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Your Brain on Sleep

Michael J. Breus, PhD

Sleeping Woman

There’s still a great deal about the effects of sleep on the brain that we don’t yet understand, so any research that sheds light on this subject is exciting and potentially important. We know that sleep has restorative, cognitively enhancing effects. We also know the absence of sleep can have detrimental effects on brain function. Recent studies in sleep-brain research have shown:

  • A link between deep sleep and the formation of long-term memories. Researchers at Washington University School of Medicine were able to establish this direct link by manipulating a cluster of cells in the brains of fruit flies. After breeding the flies to sleep on demand, the researchers discovered that with sleep, fruit flies were able to convert new information into long-term memories. Without sleep, the fruit flies were only able to retain new information for a brief period, as short-term knowledge.
  • Chronic insomnia may lead to damage in the brain. Another recent study on the sleep-brain connection revealed that chronic insomnia is associated with loss of grey-matter density in the human brain. Scientists in the Netherlands found a strong correlation between chronic insomnia and a decrease in grey matter in certain regions of the brain. Moreover, they discovered that the more severe the insomnia, the more significant the decrease in grey matter.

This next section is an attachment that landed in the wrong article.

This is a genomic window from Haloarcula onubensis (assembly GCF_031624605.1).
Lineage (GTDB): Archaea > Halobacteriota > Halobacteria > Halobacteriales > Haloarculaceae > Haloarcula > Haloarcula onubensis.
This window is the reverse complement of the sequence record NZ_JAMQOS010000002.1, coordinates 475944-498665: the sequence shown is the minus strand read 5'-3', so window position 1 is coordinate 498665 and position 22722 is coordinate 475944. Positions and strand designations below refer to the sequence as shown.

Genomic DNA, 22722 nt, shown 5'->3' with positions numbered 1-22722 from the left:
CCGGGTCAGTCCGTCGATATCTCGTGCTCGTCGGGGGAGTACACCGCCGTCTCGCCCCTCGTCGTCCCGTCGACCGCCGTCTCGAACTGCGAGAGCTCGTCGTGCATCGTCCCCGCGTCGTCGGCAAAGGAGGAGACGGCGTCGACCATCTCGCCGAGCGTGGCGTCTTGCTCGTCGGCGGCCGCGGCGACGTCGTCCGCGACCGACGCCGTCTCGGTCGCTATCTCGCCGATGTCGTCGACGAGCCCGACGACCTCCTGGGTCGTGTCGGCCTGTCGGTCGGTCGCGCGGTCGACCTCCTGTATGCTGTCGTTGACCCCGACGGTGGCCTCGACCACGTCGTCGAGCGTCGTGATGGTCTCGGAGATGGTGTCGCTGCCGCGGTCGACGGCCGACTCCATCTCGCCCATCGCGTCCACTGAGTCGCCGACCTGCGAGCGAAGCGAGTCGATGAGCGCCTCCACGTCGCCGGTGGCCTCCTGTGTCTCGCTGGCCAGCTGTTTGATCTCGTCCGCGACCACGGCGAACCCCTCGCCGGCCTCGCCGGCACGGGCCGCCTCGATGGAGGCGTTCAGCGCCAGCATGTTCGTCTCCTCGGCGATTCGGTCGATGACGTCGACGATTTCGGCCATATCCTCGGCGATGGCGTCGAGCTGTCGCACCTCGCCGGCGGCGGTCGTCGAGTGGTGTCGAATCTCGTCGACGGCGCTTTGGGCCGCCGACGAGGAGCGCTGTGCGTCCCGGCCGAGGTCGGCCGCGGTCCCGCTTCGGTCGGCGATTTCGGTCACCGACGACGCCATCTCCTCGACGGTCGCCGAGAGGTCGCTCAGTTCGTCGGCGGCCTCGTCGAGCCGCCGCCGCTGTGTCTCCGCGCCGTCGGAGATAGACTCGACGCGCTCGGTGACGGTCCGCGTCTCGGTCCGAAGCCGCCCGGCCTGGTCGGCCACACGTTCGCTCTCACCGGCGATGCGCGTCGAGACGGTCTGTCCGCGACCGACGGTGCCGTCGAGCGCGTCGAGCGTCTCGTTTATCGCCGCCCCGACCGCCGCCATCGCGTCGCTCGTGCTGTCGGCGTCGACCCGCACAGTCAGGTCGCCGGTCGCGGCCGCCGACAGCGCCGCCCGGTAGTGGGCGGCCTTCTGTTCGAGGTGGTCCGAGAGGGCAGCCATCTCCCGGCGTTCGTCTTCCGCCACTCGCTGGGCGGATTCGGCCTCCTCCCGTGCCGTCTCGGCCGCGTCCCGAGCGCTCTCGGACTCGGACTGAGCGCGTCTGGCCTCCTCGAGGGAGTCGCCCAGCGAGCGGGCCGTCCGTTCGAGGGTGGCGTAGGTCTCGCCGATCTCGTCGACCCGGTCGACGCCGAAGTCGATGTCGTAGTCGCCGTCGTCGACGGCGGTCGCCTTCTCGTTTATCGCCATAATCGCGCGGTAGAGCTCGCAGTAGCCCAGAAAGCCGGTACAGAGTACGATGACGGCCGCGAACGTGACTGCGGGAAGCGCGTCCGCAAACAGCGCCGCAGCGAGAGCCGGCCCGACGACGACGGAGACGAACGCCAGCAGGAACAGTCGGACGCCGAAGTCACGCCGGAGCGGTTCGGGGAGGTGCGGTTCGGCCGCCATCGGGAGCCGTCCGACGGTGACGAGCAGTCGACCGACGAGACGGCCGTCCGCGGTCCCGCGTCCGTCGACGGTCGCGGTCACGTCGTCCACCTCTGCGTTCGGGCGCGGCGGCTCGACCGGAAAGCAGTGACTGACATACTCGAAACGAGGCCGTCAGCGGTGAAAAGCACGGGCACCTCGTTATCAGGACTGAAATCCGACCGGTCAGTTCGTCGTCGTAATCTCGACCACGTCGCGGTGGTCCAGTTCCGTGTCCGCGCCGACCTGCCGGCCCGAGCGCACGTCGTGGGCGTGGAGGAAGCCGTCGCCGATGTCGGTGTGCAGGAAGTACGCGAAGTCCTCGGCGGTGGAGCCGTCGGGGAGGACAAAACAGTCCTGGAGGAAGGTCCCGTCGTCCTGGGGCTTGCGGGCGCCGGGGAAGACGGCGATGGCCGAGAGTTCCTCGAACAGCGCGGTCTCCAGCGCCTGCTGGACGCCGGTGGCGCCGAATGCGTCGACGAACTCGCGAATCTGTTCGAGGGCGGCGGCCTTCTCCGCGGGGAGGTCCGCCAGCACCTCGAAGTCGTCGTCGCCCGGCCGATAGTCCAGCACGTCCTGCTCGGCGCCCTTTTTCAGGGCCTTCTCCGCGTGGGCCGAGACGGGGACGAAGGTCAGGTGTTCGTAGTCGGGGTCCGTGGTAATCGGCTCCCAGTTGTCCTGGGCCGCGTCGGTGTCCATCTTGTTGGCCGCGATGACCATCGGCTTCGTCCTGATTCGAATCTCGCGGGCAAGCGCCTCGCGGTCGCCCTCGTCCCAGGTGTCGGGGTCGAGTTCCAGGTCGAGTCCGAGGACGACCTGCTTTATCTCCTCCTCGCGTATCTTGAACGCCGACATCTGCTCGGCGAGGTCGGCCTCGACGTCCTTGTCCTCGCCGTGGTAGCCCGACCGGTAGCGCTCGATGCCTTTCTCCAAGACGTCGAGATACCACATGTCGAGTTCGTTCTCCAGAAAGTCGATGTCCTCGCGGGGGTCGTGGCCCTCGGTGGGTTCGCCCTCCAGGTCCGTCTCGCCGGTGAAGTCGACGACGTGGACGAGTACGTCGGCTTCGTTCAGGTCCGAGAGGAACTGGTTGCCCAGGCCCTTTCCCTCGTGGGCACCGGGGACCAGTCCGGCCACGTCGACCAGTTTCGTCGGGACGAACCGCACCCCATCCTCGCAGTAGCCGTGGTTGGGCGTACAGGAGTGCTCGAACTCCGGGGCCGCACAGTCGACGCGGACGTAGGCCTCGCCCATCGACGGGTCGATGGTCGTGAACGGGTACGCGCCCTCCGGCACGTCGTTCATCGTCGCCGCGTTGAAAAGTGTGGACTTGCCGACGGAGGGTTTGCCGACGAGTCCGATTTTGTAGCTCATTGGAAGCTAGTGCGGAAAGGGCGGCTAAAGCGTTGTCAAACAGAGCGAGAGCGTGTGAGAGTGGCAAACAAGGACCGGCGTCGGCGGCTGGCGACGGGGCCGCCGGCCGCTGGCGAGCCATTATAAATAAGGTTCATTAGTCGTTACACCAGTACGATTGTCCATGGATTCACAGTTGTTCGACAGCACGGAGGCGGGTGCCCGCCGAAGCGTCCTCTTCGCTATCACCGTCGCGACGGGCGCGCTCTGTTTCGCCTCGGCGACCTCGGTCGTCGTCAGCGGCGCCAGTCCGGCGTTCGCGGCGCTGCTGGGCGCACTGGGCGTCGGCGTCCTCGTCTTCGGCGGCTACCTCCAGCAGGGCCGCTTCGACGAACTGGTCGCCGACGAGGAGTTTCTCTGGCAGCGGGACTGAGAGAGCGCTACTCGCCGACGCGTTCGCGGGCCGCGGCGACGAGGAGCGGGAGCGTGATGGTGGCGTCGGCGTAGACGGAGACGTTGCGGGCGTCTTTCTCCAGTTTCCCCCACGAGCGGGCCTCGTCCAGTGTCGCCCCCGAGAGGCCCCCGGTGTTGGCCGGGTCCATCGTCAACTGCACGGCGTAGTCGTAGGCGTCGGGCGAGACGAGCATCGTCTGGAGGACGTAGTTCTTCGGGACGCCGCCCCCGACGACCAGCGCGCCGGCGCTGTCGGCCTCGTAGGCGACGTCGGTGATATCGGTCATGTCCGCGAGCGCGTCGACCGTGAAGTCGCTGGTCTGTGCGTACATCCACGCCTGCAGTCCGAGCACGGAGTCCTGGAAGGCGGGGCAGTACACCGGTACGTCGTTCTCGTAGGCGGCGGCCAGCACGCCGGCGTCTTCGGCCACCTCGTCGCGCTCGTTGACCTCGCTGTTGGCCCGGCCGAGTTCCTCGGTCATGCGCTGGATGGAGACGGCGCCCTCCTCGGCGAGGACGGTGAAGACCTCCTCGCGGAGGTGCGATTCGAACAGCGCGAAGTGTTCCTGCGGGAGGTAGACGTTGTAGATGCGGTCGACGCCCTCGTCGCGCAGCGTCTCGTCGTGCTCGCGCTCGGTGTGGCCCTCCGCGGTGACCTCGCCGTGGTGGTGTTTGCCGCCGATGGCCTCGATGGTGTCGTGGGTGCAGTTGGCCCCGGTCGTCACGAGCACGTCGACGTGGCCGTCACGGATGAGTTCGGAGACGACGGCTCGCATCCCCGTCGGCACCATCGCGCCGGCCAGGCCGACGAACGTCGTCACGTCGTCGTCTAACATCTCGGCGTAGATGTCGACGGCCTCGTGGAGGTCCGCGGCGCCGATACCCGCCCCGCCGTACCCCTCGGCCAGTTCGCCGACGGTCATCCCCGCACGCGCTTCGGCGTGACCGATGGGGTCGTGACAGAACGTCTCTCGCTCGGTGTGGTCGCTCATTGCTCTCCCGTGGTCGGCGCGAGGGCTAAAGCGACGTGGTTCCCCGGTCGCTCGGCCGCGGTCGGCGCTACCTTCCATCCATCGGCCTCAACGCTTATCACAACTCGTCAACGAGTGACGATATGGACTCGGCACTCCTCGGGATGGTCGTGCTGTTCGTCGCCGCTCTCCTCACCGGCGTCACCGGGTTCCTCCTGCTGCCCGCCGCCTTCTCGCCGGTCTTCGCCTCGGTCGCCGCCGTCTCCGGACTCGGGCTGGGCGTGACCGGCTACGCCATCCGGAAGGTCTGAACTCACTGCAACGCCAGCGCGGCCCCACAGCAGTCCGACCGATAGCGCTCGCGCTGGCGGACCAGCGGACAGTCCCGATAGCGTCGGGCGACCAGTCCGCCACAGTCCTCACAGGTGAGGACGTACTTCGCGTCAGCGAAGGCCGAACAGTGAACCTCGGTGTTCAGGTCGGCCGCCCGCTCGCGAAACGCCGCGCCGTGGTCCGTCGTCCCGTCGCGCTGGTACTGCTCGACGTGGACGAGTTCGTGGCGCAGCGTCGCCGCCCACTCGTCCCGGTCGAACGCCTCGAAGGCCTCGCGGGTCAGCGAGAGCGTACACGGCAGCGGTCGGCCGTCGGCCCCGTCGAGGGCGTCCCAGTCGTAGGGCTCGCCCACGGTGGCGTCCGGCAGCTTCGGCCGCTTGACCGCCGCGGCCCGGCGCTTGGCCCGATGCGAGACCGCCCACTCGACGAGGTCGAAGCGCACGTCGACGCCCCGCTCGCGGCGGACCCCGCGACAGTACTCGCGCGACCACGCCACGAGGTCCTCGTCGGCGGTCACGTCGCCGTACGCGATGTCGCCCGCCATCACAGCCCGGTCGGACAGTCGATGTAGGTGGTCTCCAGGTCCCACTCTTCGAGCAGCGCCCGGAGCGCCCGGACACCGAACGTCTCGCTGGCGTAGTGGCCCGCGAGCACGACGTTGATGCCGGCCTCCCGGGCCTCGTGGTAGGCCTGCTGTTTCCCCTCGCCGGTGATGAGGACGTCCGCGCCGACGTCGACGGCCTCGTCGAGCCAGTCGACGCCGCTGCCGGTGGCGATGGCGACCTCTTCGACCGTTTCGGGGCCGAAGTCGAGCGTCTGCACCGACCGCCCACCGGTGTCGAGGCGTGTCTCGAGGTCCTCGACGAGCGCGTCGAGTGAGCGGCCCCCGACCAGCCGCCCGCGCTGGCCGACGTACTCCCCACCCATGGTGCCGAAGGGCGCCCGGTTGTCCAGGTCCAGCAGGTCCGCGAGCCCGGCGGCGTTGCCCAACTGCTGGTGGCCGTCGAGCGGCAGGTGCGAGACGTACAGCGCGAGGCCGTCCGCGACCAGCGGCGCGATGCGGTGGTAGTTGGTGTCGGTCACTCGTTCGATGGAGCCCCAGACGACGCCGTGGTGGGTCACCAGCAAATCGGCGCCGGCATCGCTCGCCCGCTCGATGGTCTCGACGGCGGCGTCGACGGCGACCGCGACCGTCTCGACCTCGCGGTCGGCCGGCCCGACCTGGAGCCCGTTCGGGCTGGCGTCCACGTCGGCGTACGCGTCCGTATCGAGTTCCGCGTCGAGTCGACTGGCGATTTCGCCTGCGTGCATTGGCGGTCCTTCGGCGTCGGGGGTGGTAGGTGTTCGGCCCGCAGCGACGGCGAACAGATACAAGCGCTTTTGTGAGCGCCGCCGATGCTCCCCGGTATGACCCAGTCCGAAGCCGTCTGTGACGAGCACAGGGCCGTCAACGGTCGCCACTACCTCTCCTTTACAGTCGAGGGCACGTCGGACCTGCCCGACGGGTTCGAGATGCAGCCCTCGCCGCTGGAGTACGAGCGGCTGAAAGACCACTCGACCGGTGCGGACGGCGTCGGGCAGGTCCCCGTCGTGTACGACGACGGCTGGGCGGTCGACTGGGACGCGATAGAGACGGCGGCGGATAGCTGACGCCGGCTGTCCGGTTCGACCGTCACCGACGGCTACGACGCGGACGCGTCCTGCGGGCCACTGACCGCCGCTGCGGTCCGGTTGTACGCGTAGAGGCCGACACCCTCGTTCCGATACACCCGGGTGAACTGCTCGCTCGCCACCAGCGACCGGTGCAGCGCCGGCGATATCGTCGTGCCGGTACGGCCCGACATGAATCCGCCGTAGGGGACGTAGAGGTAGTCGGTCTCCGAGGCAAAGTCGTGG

In this post, “Can Sleep Help Heal Painful Memories?”, I wrote about newly published research that showed REM sleep helps the brain to process emotional memories. In this study, people who slept after being exposed to emotionally charged images had a less intense reaction to seeing these images a second time, compared to people who saw the images twice without sleeping between viewings. Measuring brain activity using MRI, researchers observed a quieting of activity in the region of the brain that processes emotions, indicating that during REM sleep the brain is “soothing” itself.

This latest study may provide another important piece of the puzzle as we work to understand how sleep affects our brain chemistry and brain function. This is also one of those studies that answers a question only to raise many more. Does this insight into the role of sleep in processing emotions provide us a glimpse into why we dream? For people who have suffered severe emotional trauma, is the “re-living” of those experiences connected to their sleep, and to the repetitive nightmares that often accompany significant emotional distress?

The implications of these most recent findings could be significant for people with a wide range of conditions. People:

  • with psychiatric disorders
  • who live and work under prolonged, chronic, and intense stress
  • who suffer from mood disorders, depression, and anxiety
  • who suffer from post traumatic stress disorder

All of these and others stand to benefit from a greater understanding of how sleep can help process emotions.

Stress and emotional upheaval are part of everyone’s lives at some point, of course, so this news is relevant for every one of us. As science works toward greater knowledge of how sleep works within the brain, let’s take this moment to remember just how powerful—and helpful to your emotional and physical wellbeing—a good night of sleep can be.

Sweet Dreams,

Michael J. Breus, PhD
The Sleep Doctor™

www.thesleepdoctor.com

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